It's law, at least here in the USA.
If you got the idea I was putting you down that wasn't my intent.
Awnlee started out with the following sentence with the apparent intent of obtaining feedback on which verb was correct and why.
'The only livestock that could survive in that environment was/were chickens.'
This was basically a literary discussion.
You pointed out that according to the Congressional Federal Record, chicken aren't livestock citing 780-120 and 780-328.
Then Switch Blade said Awnlee had to rewrite the entire sentence because of what you said.
I disagreed and I started my reply off by saying:
Why? Do we always have to go with a definition defined by the law?
I also pointed out to SB that 120 and 328 do not mention poultry, and I mentioned that other countries aren't bound by US Law. Remember Awnlee lives in England not the US.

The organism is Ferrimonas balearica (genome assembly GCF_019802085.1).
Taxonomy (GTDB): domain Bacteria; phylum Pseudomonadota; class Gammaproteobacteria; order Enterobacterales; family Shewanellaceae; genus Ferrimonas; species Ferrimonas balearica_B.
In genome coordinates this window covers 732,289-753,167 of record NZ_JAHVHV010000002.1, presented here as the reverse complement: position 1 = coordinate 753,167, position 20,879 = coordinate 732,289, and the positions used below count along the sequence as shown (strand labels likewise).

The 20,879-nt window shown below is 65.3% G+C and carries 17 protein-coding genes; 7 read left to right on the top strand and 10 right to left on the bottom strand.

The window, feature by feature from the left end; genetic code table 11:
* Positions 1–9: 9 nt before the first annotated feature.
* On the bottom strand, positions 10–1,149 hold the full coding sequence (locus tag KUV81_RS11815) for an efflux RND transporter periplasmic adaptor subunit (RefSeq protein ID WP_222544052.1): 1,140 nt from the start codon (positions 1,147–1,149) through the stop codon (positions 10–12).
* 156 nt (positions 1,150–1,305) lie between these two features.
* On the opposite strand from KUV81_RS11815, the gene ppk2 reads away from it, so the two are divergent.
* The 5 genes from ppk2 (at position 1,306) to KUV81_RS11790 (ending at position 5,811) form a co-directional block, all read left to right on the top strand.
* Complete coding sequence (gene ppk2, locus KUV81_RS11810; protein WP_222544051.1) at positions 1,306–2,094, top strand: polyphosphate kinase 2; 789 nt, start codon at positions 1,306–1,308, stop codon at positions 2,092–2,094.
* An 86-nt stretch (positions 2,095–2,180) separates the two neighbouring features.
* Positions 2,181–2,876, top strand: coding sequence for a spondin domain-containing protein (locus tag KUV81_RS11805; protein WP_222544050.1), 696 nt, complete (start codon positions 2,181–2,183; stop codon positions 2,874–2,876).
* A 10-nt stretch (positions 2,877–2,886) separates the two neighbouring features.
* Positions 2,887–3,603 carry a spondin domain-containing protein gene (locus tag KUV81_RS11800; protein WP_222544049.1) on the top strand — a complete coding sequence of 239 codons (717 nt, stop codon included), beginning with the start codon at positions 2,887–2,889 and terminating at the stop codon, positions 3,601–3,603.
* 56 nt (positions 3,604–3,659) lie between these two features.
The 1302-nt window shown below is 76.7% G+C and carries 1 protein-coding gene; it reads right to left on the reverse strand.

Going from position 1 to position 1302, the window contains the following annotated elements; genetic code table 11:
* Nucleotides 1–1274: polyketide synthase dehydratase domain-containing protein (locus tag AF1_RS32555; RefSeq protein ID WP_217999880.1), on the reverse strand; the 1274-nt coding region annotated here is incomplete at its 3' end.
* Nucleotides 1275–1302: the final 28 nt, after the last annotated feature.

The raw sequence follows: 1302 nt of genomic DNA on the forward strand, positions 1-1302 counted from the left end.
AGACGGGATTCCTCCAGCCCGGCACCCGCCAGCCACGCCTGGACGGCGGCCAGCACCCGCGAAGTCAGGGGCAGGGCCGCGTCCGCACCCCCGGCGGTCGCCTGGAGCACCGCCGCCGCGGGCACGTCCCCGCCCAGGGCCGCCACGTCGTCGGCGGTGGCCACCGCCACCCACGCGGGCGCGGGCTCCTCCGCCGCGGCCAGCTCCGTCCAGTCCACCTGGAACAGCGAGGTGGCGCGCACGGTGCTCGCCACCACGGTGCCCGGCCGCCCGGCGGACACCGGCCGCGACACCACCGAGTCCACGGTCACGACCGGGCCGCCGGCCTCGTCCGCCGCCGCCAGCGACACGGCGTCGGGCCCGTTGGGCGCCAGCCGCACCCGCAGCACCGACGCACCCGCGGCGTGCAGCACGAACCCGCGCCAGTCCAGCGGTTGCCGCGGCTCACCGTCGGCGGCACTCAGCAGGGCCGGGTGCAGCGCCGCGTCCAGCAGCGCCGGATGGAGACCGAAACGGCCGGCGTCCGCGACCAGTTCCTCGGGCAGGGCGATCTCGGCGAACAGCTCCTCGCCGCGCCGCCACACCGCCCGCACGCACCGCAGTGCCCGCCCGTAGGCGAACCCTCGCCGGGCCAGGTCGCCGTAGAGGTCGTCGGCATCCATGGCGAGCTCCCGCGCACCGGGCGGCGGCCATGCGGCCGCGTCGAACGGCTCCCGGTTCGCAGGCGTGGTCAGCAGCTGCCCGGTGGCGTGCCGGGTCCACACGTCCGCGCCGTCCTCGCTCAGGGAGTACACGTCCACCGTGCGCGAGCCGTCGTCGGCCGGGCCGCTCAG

Since we were discussing literary issues, not legal definitions, I said and quoted a definition from the Cambridge dictionary because it specifically lists chickens as livestock:
Furthermore, dictionaries provide non-legal definitions that are valid for general use. For writing, I will go with definitions that apply to general use. For example:
Animals and birds that are kept on a farm, such as cows, sheep, or chickens
A facetious conversation ensued and I made the above comment, which you highlighted, but forgot to add a smiley.
Bottom line, in a literary situation, I will go with the definition(s) that most people use. The law can constrain the definition to mean a specific thing for a specific reasons, but I really don't care if the literary definition is the more appropriate one to use in a story.